Consumer confidence has reached a 10-year high but the compilers of a new poll suggest it remains too early to herald a return to a “feelgood” mentality.
The latest monthly consumer sentiment survey, covering December, from KBC Bank Ireland and the ESRI shows that the strengthening jobs market and increased household spending power resulted in a modest gain in confidence, but one which ultimately pushed sentiment to the strongest point since 2006.
December’s level jumped to 102.8 from 101.7 in November and is now at its highest since a reading of 106.2 in January 2006.
However, KBC Ireland’s chief economist, Austin Hughes said: “The fact the monthly improvement in sentiment was fairly modest suggests there hasn’t been any dramatic change in the environment facing Irish consumers of late.
“However, the sentiment index has posted a new 10-year high, emphasising that consumers feel their circumstances, and those of the broader Irish economy are improving.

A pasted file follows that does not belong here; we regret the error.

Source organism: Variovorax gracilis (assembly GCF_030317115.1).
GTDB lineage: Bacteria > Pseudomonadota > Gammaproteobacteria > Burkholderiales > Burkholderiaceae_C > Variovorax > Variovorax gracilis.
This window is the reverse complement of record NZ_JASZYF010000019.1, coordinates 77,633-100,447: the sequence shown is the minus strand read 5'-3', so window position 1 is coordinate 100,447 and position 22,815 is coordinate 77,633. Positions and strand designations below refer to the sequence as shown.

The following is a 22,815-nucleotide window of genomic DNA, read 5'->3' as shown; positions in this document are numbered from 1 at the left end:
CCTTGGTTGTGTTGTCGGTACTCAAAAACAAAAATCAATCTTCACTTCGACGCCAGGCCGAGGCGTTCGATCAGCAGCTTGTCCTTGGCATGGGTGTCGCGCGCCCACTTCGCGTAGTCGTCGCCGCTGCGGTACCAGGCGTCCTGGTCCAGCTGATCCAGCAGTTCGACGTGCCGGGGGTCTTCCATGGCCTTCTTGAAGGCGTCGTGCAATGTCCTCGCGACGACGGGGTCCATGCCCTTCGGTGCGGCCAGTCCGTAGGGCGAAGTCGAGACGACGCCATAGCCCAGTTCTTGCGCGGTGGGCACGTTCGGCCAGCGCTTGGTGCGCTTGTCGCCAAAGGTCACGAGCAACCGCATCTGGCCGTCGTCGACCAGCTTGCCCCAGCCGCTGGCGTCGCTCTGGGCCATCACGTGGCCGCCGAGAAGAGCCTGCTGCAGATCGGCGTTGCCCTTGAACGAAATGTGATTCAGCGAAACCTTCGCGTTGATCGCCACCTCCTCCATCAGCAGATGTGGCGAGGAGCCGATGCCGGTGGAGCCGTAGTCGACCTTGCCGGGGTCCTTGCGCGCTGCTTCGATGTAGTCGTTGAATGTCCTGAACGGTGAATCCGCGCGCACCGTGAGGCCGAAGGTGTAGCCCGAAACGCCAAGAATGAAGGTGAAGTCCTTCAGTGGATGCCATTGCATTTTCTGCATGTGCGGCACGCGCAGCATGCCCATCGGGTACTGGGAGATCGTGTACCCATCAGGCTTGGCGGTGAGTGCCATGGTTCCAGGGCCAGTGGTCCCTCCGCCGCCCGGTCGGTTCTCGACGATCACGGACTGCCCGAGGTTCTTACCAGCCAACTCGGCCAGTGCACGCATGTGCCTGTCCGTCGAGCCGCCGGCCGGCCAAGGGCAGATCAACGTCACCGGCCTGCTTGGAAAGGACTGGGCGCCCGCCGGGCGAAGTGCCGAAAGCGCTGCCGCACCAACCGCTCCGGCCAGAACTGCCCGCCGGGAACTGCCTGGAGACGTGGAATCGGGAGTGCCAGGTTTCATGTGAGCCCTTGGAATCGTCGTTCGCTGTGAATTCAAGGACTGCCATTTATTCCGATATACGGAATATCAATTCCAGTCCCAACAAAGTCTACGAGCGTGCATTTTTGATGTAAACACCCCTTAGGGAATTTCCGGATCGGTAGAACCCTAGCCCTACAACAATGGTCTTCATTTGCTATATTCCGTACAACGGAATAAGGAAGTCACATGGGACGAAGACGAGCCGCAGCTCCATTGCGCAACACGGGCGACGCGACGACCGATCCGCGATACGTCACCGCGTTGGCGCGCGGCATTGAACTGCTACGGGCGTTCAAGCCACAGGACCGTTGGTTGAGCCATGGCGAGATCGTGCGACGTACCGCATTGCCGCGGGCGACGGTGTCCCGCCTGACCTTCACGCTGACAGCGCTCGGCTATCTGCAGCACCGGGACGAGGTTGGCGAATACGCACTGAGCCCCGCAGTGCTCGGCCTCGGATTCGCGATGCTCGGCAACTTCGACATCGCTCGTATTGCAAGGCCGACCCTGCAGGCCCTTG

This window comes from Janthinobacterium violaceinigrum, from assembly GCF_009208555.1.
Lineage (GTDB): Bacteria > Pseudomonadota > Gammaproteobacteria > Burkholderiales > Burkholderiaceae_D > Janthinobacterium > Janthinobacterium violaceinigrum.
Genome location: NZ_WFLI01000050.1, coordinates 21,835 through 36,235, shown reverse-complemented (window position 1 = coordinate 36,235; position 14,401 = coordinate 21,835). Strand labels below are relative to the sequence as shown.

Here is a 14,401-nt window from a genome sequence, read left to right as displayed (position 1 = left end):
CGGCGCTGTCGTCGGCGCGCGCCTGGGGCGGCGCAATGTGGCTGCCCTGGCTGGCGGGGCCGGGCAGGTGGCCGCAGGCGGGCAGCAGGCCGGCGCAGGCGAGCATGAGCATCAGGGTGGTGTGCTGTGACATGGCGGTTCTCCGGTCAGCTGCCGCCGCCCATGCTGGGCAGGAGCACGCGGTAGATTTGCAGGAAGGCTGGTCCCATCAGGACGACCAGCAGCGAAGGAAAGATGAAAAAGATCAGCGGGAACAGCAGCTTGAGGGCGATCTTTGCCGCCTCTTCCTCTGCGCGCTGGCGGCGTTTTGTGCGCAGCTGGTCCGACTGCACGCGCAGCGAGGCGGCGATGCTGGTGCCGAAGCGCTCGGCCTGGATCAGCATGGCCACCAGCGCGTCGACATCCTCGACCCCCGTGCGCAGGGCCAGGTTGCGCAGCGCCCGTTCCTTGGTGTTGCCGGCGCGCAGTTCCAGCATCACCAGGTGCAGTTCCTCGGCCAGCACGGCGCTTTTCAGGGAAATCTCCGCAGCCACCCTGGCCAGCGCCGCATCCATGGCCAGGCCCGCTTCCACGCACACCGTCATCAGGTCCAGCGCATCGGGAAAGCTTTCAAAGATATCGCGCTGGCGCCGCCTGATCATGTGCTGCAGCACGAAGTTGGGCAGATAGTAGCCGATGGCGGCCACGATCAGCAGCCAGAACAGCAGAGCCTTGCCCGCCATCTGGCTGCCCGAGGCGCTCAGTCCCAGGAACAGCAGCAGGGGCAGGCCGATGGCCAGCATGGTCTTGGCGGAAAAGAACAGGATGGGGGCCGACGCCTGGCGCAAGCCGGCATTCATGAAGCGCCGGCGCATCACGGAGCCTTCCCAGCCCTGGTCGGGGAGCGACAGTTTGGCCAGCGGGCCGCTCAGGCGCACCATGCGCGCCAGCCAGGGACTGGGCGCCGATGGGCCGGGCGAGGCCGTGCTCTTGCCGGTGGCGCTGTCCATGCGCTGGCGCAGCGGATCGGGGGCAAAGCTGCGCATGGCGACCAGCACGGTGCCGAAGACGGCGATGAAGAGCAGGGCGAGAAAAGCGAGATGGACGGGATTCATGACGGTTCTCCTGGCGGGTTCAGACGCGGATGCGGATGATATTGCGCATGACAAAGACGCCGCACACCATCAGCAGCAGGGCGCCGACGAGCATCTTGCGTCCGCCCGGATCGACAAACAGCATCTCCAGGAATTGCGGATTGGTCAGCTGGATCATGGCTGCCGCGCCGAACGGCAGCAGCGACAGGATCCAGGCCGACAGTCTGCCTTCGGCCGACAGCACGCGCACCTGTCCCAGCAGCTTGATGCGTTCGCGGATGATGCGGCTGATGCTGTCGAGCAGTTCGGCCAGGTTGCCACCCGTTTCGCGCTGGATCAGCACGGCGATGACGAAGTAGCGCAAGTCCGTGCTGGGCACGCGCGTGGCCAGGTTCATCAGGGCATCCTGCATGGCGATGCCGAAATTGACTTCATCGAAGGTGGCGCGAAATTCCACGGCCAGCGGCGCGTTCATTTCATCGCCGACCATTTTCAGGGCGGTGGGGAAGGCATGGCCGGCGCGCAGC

"The recovery is becoming more ‘real’ to them as it is now delivering more jobs and, after a lot of pain in recent years, some improvement in household spending power.”
However, while budget measures, low oil prices, and retail discounts have boosted spending power, Mr Hughes warned confidence remains relatively fragile still.
“Caution born of recent pain and continuing pressures on many household finances, together with a still uncertain global outlook mean we remain some distance from any broadly based ‘feelgood factor’ among Irish consumers,” said Mr Hughes.
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